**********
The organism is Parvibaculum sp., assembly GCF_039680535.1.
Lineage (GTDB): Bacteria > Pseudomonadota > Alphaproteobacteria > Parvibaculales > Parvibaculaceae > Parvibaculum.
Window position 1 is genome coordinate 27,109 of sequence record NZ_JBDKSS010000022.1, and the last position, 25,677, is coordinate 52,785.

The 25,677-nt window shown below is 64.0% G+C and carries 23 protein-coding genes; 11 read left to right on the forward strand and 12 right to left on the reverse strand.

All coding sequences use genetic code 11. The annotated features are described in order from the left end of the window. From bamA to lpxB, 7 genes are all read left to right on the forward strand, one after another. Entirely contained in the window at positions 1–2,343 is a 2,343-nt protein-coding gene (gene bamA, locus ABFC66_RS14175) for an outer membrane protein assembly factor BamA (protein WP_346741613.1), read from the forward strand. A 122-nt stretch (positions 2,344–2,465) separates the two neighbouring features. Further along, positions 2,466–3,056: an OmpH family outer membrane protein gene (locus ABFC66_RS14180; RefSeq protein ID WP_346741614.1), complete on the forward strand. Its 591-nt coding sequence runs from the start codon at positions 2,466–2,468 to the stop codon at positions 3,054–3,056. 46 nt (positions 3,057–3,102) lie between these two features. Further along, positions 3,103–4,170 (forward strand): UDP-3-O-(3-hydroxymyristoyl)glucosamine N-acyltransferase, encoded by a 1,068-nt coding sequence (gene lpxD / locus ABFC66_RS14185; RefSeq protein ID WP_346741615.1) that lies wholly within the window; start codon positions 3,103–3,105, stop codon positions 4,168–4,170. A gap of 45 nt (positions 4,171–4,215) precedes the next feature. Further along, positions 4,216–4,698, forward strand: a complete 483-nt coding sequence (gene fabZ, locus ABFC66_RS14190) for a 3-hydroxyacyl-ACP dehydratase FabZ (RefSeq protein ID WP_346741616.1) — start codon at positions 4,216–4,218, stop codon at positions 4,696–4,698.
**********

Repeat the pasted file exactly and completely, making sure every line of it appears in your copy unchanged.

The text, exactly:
The organism is Parvibaculum sp., assembly GCF_039680535.1.
Lineage (GTDB): Bacteria > Pseudomonadota > Alphaproteobacteria > Parvibaculales > Parvibaculaceae > Parvibaculum.
Window position 1 is genome coordinate 27,109 of sequence record NZ_JBDKSS010000022.1, and the last position, 25,677, is coordinate 52,785.

The 25,677-nt window shown below is 64.0% G+C and carries 23 protein-coding genes; 11 read left to right on the forward strand and 12 right to left on the reverse strand.

All coding sequences use genetic code 11. The annotated features are described in order from the left end of the window. From bamA to lpxB, 7 genes are all read left to right on the forward strand, one after another. Entirely contained in the window at positions 1–2,343 is a 2,343-nt protein-coding gene (gene bamA, locus ABFC66_RS14175) for an outer membrane protein assembly factor BamA (protein WP_346741613.1), read from the forward strand. A 122-nt stretch (positions 2,344–2,465) separates the two neighbouring features. Further along, positions 2,466–3,056: an OmpH family outer membrane protein gene (locus ABFC66_RS14180; RefSeq protein ID WP_346741614.1), complete on the forward strand. Its 591-nt coding sequence runs from the start codon at positions 2,466–2,468 to the stop codon at positions 3,054–3,056. 46 nt (positions 3,057–3,102) lie between these two features. Further along, positions 3,103–4,170 (forward strand): UDP-3-O-(3-hydroxymyristoyl)glucosamine N-acyltransferase, encoded by a 1,068-nt coding sequence (gene lpxD / locus ABFC66_RS14185; RefSeq protein ID WP_346741615.1) that lies wholly within the window; start codon positions 3,103–3,105, stop codon positions 4,168–4,170. A gap of 45 nt (positions 4,171–4,215) precedes the next feature. Further along, positions 4,216–4,698, forward strand: a complete 483-nt coding sequence (gene fabZ, locus ABFC66_RS14190) for a 3-hydroxyacyl-ACP dehydratase FabZ (RefSeq protein ID WP_346741616.1) — start codon at positions 4,216–4,218, stop codon at positions 4,696–4,698.